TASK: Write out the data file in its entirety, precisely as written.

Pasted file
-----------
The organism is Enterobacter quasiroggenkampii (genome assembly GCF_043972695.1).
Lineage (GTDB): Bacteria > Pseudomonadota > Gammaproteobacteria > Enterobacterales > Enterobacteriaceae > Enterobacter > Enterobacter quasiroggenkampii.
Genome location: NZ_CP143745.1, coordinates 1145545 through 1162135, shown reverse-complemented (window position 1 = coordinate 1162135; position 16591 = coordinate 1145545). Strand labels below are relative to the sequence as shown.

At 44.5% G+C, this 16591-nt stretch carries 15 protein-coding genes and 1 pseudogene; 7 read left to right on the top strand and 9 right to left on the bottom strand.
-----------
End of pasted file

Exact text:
The organism is Enterobacter quasiroggenkampii (genome assembly GCF_043972695.1).
Lineage (GTDB): Bacteria > Pseudomonadota > Gammaproteobacteria > Enterobacterales > Enterobacteriaceae > Enterobacter > Enterobacter quasiroggenkampii.
Genome location: NZ_CP143745.1, coordinates 1145545 through 1162135, shown reverse-complemented (window position 1 = coordinate 1162135; position 16591 = coordinate 1145545). Strand labels below are relative to the sequence as shown.

At 44.5% G+C, this 16591-nt stretch carries 15 protein-coding genes and 1 pseudogene; 7 read left to right on the top strand and 9 right to left on the bottom strand.